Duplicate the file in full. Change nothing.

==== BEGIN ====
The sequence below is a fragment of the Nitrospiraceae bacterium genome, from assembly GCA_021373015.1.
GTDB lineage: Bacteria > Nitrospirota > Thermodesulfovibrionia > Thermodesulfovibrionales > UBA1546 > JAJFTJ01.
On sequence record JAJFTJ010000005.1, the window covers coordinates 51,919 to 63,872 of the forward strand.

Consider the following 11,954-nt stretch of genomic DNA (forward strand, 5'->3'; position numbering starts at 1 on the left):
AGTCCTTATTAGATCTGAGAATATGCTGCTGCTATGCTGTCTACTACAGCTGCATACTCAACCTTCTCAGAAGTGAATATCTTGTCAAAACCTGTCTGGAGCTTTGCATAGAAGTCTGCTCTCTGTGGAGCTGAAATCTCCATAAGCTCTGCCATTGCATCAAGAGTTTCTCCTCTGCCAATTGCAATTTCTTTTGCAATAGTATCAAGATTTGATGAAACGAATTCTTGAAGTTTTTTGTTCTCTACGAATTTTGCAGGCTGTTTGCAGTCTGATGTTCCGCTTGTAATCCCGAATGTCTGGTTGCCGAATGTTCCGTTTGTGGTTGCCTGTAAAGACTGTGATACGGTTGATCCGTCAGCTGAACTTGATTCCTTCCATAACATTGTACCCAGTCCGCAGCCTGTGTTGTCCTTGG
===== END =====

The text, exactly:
The sequence below is a fragment of the Nitrospiraceae bacterium genome, from assembly GCA_021373015.1.
GTDB lineage: Bacteria > Nitrospirota > Thermodesulfovibrionia > Thermodesulfovibrionales > UBA1546 > JAJFTJ01.
On sequence record JAJFTJ010000005.1, the window covers coordinates 51,919 to 63,872 of the forward strand.

Consider the following 11,954-nt stretch of genomic DNA (forward strand, 5'->3'; position numbering starts at 1 on the left):
AGTCCTTATTAGATCTGAGAATATGCTGCTGCTATGCTGTCTACTACAGCTGCATACTCAACCTTCTCAGAAGTGAATATCTTGTCAAAACCTGTCTGGAGCTTTGCATAGAAGTCTGCTCTCTGTGGAGCTGAAATCTCCATAAGCTCTGCCATTGCATCAAGAGTTTCTCCTCTGCCAATTGCAATTTCTTTTGCAATAGTATCAAGATTTGATGAAACGAATTCTTGAAGTTTTTTGTTCTCTACGAATTTTGCAGGCTGTTTGCAGTCTGATGTTCCGCTTGTAATCCCGAATGTCTGGTTGCCGAATGTTCCGTTTGTGGTTGCCTGTAAAGACTGTGATACGGTTGATCCGTCAGCTGAACTTGATTCCTTCCATAACATTGTACCCAGTCCGCAGCCTGTGTTGTCCTTGG